Kansas City, MO (PRWEB) April 23, 2014
Innovations in agriculture have allowed worldwide food production to triple over the past 50 years with a comparatively small increase in the amount of cultivated farmland. Unfortunately, it’s not nearly enough.
With total food demand expected to increase 70 percent by 2050 – and food prices expected to rise as much as 100 percent during that time – sustainable agriculture technology, or “AgTech” will be not just instrumental, but critical, to increase productivity in the face of significant environmental constraints and challenges. That’s where entrepreneurs can step in, according to a new white paper released today by the Kauffman Foundation and Donald Danforth Plant Science Center.
“AgTech: Challenges and Opportunities for Sustainable Growth” explores the pressures facing the global agriculture system and identifies the enormous opportunity for innovation, and associated investment, in this large ($2 trillion in farm assets) and growing economic sector.
“We face the challenge of producing more food in the next 40 years than during the entire course of human history, on a planet showing signs of environmental stress,” said author Suren G. Dutia, Kauffman Foundation senior fellow. “AgTech innovations will be absolutely essential to meet this goal.”
The paper evaluates the current state of the AgTech sector, analyzing data on 900 AgTech companies that show a robust and steady stream of new business startups in areas including crop and animal production, processing, and manufacture and distribution. However, despite its size, AgTech has seen little investment relative to sectors such as renewable energy. Dutia and his team highlight the need for increased investment in new AgTech ventures – and, using it as an example, identify the U.S. heartland as an ideal hub for this entrepreneurial activity.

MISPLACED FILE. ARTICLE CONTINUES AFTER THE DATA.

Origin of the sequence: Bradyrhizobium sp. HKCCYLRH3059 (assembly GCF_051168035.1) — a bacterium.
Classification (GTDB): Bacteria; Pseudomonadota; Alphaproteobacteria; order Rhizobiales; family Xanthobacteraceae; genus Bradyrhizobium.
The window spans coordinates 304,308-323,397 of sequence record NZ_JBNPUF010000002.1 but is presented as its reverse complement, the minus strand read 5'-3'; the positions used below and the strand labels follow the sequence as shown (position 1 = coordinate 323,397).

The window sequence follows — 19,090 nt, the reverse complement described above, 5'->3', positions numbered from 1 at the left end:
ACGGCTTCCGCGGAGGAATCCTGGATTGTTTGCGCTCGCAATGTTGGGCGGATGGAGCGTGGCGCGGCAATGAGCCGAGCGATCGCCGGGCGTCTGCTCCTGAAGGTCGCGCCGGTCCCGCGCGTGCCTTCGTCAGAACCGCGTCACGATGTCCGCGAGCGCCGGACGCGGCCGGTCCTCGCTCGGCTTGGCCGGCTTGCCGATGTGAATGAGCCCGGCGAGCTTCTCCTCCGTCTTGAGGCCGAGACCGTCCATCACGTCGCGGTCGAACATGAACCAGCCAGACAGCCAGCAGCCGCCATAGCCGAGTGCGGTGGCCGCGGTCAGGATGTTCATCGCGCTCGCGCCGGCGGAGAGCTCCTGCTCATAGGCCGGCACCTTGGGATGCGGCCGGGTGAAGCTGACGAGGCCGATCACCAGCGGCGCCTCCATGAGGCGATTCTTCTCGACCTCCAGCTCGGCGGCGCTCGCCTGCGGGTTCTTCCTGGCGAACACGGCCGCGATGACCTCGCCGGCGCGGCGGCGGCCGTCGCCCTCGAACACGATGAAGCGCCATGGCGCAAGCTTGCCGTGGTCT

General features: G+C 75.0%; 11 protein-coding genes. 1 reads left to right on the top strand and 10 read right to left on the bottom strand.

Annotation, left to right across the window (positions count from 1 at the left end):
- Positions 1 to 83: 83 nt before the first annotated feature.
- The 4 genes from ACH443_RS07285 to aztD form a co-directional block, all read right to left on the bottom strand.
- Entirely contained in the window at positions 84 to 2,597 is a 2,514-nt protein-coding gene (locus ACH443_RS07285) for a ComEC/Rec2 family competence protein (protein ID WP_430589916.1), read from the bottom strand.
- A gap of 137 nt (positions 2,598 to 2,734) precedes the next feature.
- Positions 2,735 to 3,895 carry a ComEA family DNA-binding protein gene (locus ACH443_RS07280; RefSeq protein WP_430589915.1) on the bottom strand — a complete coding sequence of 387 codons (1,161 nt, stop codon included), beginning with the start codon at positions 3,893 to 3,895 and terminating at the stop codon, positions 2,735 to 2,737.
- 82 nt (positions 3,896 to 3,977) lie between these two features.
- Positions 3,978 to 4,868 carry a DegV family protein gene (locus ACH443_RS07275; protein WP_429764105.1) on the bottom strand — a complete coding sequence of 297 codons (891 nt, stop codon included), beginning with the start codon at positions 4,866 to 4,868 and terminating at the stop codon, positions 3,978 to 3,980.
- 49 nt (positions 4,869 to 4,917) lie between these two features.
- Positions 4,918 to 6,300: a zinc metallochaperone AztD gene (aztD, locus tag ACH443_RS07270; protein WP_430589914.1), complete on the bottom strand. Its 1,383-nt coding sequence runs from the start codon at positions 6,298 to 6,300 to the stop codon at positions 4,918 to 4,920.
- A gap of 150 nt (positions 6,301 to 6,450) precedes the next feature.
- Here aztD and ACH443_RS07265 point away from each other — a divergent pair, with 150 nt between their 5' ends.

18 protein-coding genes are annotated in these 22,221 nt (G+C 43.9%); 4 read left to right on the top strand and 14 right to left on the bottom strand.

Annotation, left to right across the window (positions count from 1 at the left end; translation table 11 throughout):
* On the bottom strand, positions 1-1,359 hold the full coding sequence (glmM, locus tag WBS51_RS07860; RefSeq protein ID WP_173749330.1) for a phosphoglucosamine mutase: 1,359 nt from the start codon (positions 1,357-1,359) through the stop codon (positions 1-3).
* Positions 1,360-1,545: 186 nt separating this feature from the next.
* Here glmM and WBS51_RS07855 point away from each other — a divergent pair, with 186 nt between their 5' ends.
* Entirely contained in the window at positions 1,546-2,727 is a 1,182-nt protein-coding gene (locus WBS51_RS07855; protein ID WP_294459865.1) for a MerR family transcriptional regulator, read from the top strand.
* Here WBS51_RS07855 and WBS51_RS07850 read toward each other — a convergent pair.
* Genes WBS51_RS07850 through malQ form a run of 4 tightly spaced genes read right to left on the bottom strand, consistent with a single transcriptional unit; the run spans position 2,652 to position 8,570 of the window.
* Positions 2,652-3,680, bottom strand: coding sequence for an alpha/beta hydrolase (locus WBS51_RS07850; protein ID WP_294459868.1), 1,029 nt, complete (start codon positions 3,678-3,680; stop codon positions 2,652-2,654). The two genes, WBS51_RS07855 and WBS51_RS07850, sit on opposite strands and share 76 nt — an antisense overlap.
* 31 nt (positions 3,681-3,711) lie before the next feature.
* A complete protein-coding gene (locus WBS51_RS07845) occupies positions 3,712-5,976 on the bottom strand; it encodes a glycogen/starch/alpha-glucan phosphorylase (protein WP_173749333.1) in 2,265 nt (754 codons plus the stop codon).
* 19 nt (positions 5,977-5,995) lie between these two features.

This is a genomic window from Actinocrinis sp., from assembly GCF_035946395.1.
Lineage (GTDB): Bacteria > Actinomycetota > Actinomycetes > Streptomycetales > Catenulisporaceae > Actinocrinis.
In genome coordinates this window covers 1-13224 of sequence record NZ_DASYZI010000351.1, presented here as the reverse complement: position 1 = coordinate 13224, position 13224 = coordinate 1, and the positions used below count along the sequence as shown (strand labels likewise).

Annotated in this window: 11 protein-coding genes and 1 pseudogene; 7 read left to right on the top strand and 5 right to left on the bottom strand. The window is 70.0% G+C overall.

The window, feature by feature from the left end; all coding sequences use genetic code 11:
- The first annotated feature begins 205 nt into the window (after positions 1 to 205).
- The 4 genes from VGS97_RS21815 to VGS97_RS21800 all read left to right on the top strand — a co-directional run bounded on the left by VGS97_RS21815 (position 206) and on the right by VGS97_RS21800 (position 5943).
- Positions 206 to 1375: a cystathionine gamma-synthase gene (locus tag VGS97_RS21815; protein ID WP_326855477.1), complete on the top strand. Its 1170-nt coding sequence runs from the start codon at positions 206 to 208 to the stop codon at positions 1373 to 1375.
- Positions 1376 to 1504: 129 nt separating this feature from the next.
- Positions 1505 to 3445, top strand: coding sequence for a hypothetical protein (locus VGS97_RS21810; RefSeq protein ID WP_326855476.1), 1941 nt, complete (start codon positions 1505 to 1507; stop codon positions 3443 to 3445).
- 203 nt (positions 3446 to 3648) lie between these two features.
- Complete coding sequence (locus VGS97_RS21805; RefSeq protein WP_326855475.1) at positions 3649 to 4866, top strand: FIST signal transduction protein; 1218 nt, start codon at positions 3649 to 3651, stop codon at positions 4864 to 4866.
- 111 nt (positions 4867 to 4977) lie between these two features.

“Our hope is that this paper will spark other organizations to join us in promoting entrepreneurship and innovation in the fast-growing AgTech and related industries,” said Sam Fiorello, chief operating officer and senior vice president for administration and finance at the Donald Danforth Plant Science Center.
Dane Stangler, vice president of Research and Policy at the Kauffman Foundation, calls the message of the paper “positive, but urgent.”
“We have an imperative to meet the challenge of feeding a growing population while preserving precious environmental resources,” Stangler said. “Sustainable agricultural technology offers the best way forward – and an enormous opportunity for entrepreneurs and investors alike to contribute to achieving this critical goal.”
About the Kauffman Foundation
The Ewing Marion Kauffman Foundation is a private, nonpartisan foundation that aims to foster economic independence by advancing educational achievement and entrepreneurial success. Founded by late entrepreneur and philanthropist Ewing Marion Kauffman, the Foundation is based in Kansas City, Mo., and has approximately $2 billion in assets. For more information, visit http://www.kauffman.org, and follow the Foundation on http://www.twitter.com/kauffmanfdn and http://www.facebook.com/kauffmanfdn.
About the Donald Danforth Plant Science Center
Founded in 1998, the Donald Danforth Plant Science Center is a not-for-profit research institute with a mission to improve the human condition through plant science. Research aims to feed the hungry and improve human health, preserve and renew the environment and position the St. Louis region as a world center for plant science. The Center’s work is funded through competitive grants and contract revenue from many sources, including the National Institutes of Health, U.S. Department of Energy, National Science Foundation, U.S. Department of Agriculture, U.S. Agency for International Development, the Bill & Melinda Gates and Howard G. Buffett Foundations. For more information please visit, http://www.danforthcenter.org.